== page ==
Red Sky (FringeTIX)
Paulo Castro @ Holden Street Theatres (The Studio)
9:45pm, Fri 23 Mar 2007
As the house lights drop, the stage is illuminated by the soft grey glow of a TV’s static. Paulo Castro, a diminutive bearded chap, sneaks onstage and moves to the TV. There’s a darkened fumbling as he struggles to get a VCR working to start the show. At the time, it feels like a massively fucked-up opening; in retrospect, it feels utterly appropriate.
The video displays iconic scenes from the death of communism; Castro watches them intently for several minutes before switching the TV off in disgust. As the lights come up, we see him clad in a dressing gown; moments later, we ascertain that he’s playing a woman. Bugger it, here’s the Guide’s description of the show:
Denying the collapse of GDR-Berlin, a communist mother telephones her son to convince him to return home to the Soviatic lifestyle. Her attack against communism and the West is imminent. The mother is Paulo Castro. With a ten day growth, he presents this tragedy in slippers and a dressing gown.
The set is sparse, as one would imagine it to be. Castro is constantly ringing his/her son, initially offering sweetness, before exploding with rage, yelling down the phone to him. Likewise with the police, as he/she tries to cajole a return to socialism from within his/her own apartment. There’s elements of desperate self-mutilation – burning his/herself with matches, attacking his/her groin with a hot lightbulb – until, in desperation – Castro poisons him/herself, collapsing on the floor; the stage lights drop, but music plays on. It’s a weird and uncomfortable ending, sitting in the dark with a folksy east-european tune playing gently in the foreground; Castro snaps the light on to formalise the end of the show, and we’re done.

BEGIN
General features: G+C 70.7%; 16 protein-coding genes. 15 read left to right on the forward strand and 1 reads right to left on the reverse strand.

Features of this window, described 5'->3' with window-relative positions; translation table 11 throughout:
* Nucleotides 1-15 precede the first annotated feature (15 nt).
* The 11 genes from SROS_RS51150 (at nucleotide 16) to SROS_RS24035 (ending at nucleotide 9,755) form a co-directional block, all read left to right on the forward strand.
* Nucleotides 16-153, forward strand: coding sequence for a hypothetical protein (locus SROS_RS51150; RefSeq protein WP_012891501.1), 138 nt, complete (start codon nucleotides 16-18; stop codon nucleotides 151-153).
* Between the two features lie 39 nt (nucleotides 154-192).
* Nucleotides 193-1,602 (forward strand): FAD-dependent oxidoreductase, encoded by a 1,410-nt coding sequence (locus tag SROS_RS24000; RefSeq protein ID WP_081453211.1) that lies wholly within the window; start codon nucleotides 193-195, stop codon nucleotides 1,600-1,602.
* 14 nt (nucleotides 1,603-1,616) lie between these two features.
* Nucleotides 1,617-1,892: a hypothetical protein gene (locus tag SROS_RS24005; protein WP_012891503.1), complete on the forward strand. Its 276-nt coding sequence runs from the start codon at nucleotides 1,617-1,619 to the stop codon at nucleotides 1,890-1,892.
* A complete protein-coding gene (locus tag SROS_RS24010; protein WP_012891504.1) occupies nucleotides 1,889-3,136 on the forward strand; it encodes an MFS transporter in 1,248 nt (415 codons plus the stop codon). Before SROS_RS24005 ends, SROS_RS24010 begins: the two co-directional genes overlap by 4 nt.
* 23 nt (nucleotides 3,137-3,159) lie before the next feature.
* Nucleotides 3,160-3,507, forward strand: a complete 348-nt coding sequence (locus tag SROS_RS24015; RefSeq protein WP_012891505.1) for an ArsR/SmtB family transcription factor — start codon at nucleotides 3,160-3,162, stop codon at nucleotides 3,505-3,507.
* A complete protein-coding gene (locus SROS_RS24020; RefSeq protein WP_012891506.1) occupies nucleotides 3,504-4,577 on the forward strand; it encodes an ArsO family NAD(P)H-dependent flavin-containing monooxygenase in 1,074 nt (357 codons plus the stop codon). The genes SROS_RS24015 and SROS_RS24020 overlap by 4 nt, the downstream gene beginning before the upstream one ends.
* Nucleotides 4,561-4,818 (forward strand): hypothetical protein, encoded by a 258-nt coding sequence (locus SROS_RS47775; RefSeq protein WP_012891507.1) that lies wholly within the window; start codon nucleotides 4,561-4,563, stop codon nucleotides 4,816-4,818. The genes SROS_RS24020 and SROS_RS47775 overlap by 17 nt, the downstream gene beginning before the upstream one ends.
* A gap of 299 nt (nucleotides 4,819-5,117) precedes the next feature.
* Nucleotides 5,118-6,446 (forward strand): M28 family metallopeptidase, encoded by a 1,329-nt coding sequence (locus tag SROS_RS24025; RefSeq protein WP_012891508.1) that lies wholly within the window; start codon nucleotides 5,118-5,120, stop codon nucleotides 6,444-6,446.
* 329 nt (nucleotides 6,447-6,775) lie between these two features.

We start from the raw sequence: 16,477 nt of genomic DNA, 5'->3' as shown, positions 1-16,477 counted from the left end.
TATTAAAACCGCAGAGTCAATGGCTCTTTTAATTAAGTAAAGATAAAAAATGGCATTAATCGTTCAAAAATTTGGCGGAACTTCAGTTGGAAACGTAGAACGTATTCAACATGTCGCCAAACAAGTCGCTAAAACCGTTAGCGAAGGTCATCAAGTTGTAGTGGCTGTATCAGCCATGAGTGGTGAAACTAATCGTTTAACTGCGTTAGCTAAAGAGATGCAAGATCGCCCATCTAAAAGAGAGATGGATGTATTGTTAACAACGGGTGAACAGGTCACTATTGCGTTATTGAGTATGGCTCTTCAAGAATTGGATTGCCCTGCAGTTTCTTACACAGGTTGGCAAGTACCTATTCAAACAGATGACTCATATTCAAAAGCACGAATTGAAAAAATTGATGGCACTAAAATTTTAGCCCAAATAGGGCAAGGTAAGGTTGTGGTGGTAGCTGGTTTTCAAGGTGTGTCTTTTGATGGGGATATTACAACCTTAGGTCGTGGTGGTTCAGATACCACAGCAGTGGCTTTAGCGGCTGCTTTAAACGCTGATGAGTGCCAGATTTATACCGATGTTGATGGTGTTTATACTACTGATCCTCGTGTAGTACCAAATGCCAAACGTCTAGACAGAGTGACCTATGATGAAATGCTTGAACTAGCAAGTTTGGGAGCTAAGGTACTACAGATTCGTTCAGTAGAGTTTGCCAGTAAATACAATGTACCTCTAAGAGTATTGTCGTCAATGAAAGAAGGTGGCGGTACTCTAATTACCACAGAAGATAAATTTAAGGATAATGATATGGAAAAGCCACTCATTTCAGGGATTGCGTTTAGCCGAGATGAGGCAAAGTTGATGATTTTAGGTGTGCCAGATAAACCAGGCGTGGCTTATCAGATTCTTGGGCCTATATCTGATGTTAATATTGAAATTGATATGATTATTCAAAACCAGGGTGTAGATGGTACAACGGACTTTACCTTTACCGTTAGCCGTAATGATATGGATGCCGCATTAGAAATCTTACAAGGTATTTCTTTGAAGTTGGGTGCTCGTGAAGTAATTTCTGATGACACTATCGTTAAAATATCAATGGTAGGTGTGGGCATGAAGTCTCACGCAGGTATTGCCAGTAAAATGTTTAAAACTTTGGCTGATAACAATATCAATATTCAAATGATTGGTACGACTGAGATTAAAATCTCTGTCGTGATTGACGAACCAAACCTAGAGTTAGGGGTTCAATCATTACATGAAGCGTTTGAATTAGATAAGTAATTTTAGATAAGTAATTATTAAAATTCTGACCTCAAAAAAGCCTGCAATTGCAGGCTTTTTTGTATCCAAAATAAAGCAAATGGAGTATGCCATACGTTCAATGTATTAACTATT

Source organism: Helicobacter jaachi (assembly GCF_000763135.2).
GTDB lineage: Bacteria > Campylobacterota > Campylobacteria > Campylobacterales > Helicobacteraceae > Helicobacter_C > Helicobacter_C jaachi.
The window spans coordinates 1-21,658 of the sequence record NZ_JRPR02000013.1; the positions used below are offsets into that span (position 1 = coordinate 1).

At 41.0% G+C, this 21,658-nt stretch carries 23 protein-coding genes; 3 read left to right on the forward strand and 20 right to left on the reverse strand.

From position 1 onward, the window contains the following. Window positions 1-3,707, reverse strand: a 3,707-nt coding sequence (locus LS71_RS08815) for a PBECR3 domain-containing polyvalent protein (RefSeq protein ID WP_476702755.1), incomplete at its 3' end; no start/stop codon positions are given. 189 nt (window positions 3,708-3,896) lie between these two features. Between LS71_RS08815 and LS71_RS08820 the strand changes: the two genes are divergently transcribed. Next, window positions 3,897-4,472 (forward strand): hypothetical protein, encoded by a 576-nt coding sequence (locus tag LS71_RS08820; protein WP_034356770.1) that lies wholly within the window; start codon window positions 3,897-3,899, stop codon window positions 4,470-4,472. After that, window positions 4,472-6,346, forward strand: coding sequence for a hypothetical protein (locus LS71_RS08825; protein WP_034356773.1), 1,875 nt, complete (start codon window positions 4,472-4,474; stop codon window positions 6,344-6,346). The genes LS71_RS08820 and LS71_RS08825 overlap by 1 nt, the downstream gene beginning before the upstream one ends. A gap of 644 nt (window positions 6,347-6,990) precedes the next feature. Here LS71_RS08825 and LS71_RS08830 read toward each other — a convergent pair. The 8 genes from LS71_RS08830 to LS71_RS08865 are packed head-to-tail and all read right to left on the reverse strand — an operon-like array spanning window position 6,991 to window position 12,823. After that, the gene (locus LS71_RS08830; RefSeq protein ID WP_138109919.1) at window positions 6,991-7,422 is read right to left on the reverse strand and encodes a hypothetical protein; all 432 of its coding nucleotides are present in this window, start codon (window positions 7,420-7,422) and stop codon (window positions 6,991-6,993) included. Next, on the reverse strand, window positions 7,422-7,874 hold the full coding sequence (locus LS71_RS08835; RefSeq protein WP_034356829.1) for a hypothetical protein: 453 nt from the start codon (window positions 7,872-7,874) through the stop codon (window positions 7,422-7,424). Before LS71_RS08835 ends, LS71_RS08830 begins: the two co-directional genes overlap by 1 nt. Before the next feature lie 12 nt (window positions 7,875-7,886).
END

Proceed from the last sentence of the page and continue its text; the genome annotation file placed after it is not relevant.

There was a lot of giggles throughout this performance from the half-full audience, but I’ve no idea why. I saw few elements of humour, and a whole shitload of sadness. It felt terribly, terribly bleak, an old woman unable to cope with the changing world and the fact that her son was never returning home. Maybe I completely missed the point; but the pervading sadness of the piece coupled with the visual disparity in characterisation (not to mention the somewhat unbelievable dialogue) wouldn’t lead me to recommend Red Sky.
(And now that this entry has been written, hopefully I can get The Fixx‘s song Red Skies out of my head. It’s been plaguing me for days.)